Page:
The Atlanta Braves organization will meet with representatives of various Native American groups, to discuss the future of the team’s 27-year-old tradition, the “Tomahawk Chop.”
According to the Atlanta Journal-Constitution, the Braves have not yet decided which Native American groups they will meet with.
The issue of the “Tomahawk Chop” resurfaced last week after St. Louis Cardinals pitcher Ryan Helsley, a member of the Cherokee Nation, blasted the chant for depicting natives as “this kind of caveman-type people way who aren’t intellectual.”
After Helsley’s criticisms, the Braves did not pass out foam tomahawks, play the chant music, or show the tomahawk graphic.
The Cherokee Nation, one of the tribes which inhabited Georgia, celebrated Helsley for taking a stand against the Braves long-standing tradition.
“The Cherokee Nation is proud of tribal citizen and Cardinals pitcher Ryan Helsley,” Principal Chief Chuck Hoskin Jr. wrote in a statement, “for speaking out against stereotypes and standing up for the dignity of Native Americans in this country.
“Hopefully Ryan’s actions will better inform the national conversation about inappropriate depictions of Native Americans.”
When the AJC asked the Braves about a possible long-term solution to the “Tomahawk Chop” issue, the team was non-committal and referred to their previous statement.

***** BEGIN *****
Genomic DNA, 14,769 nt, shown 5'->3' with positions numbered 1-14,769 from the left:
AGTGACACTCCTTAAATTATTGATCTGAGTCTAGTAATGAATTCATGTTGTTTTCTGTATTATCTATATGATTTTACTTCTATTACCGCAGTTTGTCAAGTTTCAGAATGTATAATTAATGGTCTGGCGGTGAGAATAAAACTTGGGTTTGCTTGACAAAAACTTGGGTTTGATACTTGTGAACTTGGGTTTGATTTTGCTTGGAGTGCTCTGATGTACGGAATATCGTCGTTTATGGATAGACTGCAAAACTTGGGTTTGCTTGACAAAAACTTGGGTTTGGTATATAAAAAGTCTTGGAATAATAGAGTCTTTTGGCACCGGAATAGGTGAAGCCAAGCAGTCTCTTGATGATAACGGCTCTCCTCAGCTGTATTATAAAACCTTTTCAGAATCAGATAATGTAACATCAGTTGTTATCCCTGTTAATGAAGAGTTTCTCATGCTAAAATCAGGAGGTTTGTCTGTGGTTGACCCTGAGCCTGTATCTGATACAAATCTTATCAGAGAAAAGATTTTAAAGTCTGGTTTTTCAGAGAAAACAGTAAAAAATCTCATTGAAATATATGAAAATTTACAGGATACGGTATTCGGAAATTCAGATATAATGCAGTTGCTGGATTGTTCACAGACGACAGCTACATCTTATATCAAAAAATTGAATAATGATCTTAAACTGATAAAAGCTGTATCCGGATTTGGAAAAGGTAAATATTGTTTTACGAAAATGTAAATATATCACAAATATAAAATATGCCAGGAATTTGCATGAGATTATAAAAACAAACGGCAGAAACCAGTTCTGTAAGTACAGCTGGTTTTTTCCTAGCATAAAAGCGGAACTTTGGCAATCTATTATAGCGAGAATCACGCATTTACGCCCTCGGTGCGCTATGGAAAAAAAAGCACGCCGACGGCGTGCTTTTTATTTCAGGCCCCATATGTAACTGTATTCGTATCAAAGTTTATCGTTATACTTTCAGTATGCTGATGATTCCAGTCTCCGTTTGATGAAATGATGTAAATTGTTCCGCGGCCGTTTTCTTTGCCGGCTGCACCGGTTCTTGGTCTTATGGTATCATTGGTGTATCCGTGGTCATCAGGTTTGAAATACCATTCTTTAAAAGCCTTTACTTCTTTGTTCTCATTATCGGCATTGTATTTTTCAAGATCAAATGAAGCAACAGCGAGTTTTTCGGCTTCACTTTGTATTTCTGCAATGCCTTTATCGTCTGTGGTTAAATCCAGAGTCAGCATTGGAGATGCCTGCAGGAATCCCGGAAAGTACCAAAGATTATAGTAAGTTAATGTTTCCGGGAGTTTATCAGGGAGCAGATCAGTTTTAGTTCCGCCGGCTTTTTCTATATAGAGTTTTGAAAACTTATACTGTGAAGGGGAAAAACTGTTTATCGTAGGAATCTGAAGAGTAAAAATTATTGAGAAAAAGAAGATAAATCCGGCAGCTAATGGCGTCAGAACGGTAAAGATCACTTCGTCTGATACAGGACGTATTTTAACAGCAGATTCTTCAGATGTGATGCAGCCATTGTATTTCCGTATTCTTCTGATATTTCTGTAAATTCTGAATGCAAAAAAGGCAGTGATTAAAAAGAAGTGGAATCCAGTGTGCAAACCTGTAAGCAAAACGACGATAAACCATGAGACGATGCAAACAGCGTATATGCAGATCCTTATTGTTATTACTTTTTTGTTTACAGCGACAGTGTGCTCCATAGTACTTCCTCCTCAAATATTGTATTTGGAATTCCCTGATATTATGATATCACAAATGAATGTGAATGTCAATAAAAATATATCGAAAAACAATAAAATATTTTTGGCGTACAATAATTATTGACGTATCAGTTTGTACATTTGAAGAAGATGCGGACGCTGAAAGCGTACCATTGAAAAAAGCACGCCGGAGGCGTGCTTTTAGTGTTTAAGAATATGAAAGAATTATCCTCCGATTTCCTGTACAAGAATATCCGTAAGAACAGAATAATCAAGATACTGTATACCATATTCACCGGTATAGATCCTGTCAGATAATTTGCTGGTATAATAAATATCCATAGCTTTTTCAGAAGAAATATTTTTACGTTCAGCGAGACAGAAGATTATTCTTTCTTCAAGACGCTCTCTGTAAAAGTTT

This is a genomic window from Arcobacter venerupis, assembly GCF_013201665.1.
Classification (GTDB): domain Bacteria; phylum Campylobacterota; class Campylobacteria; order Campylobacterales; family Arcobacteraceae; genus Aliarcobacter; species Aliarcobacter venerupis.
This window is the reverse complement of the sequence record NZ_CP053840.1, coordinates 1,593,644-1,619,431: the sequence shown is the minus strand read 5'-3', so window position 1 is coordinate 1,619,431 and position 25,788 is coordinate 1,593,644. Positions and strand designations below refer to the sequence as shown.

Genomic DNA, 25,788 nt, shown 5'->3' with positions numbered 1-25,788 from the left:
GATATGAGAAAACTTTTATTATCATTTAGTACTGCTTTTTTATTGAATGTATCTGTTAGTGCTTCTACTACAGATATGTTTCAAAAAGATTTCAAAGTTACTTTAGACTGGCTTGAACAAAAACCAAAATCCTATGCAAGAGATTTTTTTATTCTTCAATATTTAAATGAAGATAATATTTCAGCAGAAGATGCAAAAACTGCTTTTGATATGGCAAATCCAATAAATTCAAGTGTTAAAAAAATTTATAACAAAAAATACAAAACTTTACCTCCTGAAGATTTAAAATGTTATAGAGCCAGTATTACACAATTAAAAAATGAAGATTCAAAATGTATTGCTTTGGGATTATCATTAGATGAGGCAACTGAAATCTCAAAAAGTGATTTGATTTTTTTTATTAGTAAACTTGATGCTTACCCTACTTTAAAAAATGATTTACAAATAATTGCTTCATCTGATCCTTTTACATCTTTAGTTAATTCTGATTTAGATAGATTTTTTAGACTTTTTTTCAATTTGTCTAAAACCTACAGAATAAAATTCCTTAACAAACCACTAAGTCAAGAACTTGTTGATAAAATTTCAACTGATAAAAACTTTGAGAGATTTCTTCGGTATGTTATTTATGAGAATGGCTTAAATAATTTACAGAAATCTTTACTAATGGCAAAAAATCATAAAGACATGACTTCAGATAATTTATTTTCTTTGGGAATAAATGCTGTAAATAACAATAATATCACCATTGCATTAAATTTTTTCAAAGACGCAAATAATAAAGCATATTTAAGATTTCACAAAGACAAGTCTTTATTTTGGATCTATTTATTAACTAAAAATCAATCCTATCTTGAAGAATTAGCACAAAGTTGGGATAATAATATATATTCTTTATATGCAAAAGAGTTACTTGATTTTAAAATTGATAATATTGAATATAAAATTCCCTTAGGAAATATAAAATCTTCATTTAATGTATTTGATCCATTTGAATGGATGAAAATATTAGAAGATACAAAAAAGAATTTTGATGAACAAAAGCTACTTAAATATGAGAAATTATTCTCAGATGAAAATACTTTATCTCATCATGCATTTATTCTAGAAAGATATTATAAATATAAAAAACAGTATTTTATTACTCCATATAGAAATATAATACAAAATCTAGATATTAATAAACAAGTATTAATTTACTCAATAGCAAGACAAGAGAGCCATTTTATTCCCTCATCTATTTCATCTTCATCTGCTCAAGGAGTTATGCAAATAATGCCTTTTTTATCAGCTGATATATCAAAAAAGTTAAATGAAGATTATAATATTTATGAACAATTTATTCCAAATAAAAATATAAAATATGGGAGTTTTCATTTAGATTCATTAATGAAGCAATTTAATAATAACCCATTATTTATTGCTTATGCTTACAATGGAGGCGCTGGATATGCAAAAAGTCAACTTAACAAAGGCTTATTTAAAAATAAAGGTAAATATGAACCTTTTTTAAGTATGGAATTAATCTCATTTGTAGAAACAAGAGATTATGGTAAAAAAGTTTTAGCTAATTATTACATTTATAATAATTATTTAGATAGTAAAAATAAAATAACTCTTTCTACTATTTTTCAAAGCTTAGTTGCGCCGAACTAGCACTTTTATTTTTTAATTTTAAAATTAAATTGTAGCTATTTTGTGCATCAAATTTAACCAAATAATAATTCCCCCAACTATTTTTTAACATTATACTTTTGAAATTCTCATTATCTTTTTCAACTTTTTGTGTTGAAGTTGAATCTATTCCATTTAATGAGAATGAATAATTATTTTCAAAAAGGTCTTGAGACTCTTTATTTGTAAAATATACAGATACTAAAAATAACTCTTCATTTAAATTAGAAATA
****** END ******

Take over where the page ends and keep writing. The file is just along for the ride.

“We will continue to evaluate how we activate elements of our brand, as well as the overall in-game experience,” the team said in a statement. “We look forward to a continued dialogue with those in the Native American community after the postseason concludes.”
The Braves are not the only team that still uses a tomahawk chop, or chant. the Florida State Seminoles has almost the exact same tradition, and has performed it for years. For their part, the Seminole tribe has no issue with the long-standing FSU tradition.
“I don’t think they take any offense to anything that’s done at Florida State, by virtue of the positive relationship and the full scope of that relationship,” said Gary Bitner, spokesman for the Seminole Tribe of Florida. “They really believe that you have to look at it as a total relationship, and it’s not their business to get into what other entities do without fully understanding all of that.”
Still, given the resistance from tribes that once inhabited Georgia, and the fact that a single complaint from an MLB pitcher caused the Braves to stop the chop and chant during the playoffs, that does not bode well for the future of the “Tomahawk Chop.”
Activist groups have had some success removing Native American mascots in Major League Baseball. Most notably, the Cleveland Indians agreed to discontinue their use of the “Chief Wahoo” logo.
Follow Dylan Gwinn on Twitter @themightygwinn